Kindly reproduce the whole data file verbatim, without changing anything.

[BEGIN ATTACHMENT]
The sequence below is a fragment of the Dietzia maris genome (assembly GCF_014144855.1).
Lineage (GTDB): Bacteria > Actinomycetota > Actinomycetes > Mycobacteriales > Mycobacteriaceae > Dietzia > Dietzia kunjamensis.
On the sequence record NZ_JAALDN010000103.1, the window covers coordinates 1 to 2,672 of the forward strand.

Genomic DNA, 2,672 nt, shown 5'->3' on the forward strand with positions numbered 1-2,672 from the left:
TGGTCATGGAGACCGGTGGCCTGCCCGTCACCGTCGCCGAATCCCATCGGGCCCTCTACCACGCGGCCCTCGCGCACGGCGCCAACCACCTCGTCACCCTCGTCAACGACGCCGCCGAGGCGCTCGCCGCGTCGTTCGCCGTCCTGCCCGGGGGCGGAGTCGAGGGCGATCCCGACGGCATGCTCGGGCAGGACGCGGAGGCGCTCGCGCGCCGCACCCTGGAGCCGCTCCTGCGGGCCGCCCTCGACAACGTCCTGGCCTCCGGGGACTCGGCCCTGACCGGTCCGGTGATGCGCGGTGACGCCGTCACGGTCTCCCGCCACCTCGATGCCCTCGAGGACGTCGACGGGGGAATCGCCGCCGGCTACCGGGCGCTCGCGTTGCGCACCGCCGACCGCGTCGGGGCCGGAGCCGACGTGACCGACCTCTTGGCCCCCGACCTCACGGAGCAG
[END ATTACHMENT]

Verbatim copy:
The sequence below is a fragment of the Dietzia maris genome (assembly GCF_014144855.1).
Lineage (GTDB): Bacteria > Actinomycetota > Actinomycetes > Mycobacteriales > Mycobacteriaceae > Dietzia > Dietzia kunjamensis.
On the sequence record NZ_JAALDN010000103.1, the window covers coordinates 1 to 2,672 of the forward strand.

Genomic DNA, 2,672 nt, shown 5'->3' on the forward strand with positions numbered 1-2,672 from the left:
TGGTCATGGAGACCGGTGGCCTGCCCGTCACCGTCGCCGAATCCCATCGGGCCCTCTACCACGCGGCCCTCGCGCACGGCGCCAACCACCTCGTCACCCTCGTCAACGACGCCGCCGAGGCGCTCGCCGCGTCGTTCGCCGTCCTGCCCGGGGGCGGAGTCGAGGGCGATCCCGACGGCATGCTCGGGCAGGACGCGGAGGCGCTCGCGCGCCGCACCCTGGAGCCGCTCCTGCGGGCCGCCCTCGACAACGTCCTGGCCTCCGGGGACTCGGCCCTGACCGGTCCGGTGATGCGCGGTGACGCCGTCACGGTCTCCCGCCACCTCGATGCCCTCGAGGACGTCGACGGGGGAATCGCCGCCGGCTACCGGGCGCTCGCGTTGCGCACCGCCGACCGCGTCGGGGCCGGAGCCGACGTGACCGACCTCTTGGCCCCCGACCTCACGGAGCAG